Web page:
I haven’t caught her alone since that day, and Inara seems disappointed in me as well – I’m afraid she’s heard all about it by now. I’m glad at least the latter woman is still talking to me; she drew me aside today and stroked my shoulder soothingly, and for a second I thought she still felt the camaraderie of our work together before she said to me,

“You have a good heart, Simon. You just need to learn how not to be a boob.”

Serenity Day 18, 2518

Are all the women on this ship determined to drive me to madness?

This morning I could have sworn that Zoe flared her blowtorch in my direction when I hobbled by with a toolbox for Jayne. Every time I try to talk to my sister, she breezes away and tells me she has “important things to do.” Inara still converses with me with the demeanor of a disappointed mother, and Kaylee won’t talk to me at all. I saw her stretched out last evening on the new common room couch, but when I came in and tried to be sociable she turned her face away and wouldn’t make room for me.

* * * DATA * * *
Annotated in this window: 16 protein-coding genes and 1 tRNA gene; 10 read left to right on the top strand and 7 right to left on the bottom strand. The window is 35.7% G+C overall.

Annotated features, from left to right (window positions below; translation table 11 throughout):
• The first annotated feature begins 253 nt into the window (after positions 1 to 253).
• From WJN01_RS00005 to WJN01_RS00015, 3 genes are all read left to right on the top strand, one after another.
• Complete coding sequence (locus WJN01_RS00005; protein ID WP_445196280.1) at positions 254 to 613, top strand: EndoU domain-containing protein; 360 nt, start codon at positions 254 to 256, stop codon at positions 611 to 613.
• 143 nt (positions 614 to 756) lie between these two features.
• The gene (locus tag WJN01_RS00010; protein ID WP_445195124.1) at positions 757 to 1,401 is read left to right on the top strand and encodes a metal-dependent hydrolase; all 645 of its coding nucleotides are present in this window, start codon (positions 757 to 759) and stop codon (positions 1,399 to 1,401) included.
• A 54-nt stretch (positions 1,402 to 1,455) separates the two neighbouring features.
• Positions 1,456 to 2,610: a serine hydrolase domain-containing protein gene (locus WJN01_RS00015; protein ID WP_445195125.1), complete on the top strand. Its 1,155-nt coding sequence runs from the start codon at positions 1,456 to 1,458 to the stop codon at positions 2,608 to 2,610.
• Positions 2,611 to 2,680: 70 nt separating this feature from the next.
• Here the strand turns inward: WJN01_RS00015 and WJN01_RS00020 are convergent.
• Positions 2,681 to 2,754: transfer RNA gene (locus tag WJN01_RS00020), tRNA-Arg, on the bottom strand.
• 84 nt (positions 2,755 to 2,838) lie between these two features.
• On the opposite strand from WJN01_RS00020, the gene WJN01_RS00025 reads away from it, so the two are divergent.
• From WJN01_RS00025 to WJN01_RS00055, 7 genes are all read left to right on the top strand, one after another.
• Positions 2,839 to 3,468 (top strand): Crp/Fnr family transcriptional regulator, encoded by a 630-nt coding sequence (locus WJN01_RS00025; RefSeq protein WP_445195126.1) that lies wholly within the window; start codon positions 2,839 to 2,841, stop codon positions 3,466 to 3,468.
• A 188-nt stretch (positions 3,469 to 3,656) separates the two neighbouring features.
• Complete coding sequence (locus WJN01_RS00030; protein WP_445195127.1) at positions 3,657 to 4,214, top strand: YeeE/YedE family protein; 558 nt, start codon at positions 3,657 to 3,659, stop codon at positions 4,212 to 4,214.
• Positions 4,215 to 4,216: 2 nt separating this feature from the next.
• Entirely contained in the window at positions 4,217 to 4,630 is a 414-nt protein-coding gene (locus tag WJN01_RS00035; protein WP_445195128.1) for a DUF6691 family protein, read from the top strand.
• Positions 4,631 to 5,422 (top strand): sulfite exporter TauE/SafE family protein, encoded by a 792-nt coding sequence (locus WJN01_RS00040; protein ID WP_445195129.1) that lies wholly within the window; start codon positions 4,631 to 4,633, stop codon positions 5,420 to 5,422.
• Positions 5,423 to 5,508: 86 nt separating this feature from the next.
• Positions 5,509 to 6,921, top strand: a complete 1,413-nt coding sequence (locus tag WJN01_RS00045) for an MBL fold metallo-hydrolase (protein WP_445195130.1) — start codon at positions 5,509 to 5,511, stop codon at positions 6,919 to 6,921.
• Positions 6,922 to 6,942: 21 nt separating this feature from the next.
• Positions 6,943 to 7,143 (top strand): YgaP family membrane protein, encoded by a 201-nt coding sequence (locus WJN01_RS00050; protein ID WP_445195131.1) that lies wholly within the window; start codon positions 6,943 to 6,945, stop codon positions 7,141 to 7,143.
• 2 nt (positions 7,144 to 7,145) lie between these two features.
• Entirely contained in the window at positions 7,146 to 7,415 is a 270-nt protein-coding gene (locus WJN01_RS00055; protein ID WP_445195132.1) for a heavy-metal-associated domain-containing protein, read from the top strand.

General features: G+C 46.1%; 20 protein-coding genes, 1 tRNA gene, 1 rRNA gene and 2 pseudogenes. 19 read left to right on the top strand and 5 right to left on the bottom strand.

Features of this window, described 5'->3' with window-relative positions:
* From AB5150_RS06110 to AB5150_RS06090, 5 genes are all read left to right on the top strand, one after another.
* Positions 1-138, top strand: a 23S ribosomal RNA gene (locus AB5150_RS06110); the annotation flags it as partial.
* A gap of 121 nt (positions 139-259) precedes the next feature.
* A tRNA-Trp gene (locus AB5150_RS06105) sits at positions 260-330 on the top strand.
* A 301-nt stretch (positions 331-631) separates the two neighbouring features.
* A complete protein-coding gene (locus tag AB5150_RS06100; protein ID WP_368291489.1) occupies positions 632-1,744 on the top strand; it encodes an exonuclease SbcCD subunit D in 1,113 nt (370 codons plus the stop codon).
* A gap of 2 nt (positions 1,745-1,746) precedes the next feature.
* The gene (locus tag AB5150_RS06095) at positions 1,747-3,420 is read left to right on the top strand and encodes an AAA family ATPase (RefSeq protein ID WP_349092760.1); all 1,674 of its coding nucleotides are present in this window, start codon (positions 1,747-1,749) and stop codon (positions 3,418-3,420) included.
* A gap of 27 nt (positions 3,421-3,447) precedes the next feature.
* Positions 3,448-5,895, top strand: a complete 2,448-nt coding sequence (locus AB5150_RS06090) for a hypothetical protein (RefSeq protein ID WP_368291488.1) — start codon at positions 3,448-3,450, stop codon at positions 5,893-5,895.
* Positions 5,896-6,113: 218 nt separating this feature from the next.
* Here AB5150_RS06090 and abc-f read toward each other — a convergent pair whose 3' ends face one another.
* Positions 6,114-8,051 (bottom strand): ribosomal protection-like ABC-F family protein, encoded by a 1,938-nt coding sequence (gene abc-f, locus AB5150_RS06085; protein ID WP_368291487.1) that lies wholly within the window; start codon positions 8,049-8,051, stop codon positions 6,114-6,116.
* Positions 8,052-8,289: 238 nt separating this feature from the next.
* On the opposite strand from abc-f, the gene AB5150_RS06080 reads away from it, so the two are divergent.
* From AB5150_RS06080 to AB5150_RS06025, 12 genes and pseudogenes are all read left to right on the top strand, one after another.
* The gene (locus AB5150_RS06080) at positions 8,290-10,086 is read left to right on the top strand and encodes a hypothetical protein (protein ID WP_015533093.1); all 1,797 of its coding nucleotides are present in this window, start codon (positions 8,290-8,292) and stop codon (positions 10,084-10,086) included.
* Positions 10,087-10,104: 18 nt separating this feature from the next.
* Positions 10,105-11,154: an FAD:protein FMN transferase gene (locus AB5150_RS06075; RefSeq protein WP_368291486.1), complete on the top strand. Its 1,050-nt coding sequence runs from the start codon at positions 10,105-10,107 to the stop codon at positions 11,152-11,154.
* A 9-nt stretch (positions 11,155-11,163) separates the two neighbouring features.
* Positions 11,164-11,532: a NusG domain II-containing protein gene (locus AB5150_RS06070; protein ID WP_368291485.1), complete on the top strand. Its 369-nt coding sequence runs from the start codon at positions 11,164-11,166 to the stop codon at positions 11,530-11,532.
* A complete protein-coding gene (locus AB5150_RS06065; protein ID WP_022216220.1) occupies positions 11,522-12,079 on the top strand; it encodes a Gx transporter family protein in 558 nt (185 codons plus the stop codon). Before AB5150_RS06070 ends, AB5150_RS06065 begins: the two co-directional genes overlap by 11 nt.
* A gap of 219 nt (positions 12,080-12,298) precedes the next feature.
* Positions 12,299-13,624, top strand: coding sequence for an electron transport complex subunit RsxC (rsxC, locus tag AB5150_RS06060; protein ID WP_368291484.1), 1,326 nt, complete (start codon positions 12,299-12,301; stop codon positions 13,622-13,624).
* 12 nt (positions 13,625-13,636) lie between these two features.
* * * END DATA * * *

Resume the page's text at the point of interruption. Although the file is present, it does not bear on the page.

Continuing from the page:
Even the Captain seems to have picked up on the negative sentiments, and I had previously thought him oblivious to any nuances of atmosphere more subtle than “comfortable” and “brawl.” When Kaylee refused to sit in the chair I’d pulled out for her at dinner yesterday night, Mal sidled up to me and muttered, “You really screwed up, didn’t ya?”

The “didn’t ya?” had overtones of homicidal intent.

The only crew member I could turn to was Jayne, primarily because his own perception of emotional atmosphere is limited entirely to “brawl.” Because fisticuffs have not yet erupted, he sees nothing different or interesting in the landscape of crew politics and his disdain for me is nothing more than the usual low-grade contempt. I’m nearly at the point of finding it amusing. He also knows where all the hooch is on board.

He has a small bottle of border-planet whiskey with a demon carved into its stopper that is probably fifteen times stronger than Kaylee’s engine-fermented berry wine. He even grudged me a shot or two of it when I assured him I wouldn’t choke.

I only gagged a little.

We sat across from one another at the mess table.